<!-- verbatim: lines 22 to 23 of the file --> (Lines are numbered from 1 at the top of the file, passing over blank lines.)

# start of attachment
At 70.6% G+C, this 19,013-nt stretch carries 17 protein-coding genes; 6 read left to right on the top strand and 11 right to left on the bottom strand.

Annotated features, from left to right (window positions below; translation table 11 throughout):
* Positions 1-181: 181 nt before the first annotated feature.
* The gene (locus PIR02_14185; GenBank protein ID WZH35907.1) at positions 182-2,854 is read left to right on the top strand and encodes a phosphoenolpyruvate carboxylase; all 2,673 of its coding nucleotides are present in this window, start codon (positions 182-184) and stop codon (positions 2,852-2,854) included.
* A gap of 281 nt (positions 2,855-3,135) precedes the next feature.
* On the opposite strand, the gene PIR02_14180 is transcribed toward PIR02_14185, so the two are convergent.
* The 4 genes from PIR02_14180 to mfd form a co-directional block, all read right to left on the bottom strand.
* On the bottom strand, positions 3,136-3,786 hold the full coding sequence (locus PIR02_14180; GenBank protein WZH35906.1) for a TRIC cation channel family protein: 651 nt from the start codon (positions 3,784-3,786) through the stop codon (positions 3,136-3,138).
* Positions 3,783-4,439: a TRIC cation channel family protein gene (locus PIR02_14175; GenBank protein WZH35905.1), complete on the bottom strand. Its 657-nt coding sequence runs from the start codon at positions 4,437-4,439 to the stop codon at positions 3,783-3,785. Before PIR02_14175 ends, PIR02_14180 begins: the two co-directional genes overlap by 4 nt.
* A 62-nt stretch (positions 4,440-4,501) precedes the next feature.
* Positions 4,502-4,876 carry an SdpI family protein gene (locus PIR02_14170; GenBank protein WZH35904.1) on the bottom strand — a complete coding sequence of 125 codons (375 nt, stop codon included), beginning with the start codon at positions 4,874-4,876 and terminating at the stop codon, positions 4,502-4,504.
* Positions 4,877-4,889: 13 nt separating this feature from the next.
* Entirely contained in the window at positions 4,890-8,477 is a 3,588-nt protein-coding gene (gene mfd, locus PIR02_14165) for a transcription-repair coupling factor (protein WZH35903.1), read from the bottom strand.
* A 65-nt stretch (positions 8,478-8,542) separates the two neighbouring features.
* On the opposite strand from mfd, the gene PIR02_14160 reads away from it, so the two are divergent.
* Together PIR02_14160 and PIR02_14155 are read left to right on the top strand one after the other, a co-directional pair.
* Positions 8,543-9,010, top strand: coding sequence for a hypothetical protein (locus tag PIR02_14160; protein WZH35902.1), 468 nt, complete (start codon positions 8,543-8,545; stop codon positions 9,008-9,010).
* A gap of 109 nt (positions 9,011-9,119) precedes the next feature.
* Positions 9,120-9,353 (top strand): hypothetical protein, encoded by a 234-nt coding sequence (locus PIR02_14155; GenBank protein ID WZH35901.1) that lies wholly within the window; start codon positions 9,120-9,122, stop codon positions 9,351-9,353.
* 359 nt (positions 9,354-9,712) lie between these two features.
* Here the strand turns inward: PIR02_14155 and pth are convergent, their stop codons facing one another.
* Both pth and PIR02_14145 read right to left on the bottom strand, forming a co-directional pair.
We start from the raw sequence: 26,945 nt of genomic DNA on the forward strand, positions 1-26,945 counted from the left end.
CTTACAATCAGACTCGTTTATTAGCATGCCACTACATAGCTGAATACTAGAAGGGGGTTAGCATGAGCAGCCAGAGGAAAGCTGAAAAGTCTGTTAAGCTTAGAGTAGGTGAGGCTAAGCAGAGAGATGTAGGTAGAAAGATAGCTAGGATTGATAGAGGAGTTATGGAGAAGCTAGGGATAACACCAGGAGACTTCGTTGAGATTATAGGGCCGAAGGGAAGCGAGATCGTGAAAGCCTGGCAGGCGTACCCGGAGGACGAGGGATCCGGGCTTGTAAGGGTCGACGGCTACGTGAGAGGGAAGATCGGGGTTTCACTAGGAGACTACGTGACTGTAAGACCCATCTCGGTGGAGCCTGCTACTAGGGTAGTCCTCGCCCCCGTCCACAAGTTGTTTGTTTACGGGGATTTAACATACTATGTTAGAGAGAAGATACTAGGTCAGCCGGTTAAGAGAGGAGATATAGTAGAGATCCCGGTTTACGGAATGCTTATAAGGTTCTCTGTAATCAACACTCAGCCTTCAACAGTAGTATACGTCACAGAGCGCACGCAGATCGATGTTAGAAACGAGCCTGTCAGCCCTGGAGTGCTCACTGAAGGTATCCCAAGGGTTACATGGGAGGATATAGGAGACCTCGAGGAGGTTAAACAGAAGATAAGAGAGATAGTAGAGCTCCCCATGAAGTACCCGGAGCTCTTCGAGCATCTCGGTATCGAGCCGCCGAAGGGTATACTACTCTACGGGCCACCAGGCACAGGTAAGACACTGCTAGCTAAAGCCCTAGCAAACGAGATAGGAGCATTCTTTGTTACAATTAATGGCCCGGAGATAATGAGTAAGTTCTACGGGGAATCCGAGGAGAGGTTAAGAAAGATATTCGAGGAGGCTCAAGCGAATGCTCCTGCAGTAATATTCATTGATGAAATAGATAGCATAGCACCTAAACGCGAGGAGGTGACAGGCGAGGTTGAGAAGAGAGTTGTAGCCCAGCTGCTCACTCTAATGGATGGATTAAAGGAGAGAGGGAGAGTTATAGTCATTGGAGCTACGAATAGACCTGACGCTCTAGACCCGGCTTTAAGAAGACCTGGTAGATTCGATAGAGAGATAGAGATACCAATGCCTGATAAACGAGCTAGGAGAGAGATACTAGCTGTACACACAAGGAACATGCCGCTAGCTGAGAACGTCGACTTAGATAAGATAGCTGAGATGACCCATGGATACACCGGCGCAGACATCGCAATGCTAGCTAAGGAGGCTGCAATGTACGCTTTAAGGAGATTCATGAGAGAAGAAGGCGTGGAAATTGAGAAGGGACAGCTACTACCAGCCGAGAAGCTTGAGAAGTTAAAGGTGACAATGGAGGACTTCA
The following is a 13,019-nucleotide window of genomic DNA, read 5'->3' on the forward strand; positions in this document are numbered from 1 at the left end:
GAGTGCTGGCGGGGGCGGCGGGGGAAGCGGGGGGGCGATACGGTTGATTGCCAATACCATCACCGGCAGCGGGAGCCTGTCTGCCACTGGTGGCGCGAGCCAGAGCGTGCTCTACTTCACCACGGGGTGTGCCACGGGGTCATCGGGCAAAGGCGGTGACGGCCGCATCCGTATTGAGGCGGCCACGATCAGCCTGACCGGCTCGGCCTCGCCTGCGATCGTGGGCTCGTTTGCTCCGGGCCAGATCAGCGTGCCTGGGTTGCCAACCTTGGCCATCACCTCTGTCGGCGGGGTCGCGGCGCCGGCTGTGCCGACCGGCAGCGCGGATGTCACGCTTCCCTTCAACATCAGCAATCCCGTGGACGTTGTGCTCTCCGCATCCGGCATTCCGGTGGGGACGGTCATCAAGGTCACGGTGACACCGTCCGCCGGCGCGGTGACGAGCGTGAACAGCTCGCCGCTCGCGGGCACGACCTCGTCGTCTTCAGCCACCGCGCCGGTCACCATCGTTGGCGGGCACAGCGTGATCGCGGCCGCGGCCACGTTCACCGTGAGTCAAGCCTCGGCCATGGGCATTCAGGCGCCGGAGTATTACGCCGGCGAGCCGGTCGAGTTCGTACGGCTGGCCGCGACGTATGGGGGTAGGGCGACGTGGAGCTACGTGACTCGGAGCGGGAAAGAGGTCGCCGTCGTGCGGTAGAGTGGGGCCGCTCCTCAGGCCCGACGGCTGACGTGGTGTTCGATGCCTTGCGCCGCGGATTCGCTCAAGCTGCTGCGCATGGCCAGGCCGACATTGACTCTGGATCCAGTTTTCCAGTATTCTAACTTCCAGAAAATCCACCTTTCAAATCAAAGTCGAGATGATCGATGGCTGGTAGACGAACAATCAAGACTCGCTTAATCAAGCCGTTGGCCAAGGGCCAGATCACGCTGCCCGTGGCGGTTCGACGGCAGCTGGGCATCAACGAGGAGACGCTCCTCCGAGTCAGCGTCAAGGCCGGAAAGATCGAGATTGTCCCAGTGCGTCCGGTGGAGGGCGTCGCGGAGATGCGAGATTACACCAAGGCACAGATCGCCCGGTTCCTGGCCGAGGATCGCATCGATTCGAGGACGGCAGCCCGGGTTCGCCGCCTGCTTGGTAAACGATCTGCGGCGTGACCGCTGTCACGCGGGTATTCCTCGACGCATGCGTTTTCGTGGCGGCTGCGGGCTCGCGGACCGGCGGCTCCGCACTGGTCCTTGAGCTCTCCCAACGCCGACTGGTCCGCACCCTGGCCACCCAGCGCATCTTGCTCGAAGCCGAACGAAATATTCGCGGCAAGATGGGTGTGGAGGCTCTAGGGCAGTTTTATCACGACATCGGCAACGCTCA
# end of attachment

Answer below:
* Both pth and PIR02_14145 read right to left on the bottom strand, forming a co-directional pair.
We start from the raw sequence: 26,945 nt of genomic DNA on the forward strand, positions 1-26,945 counted from the left end.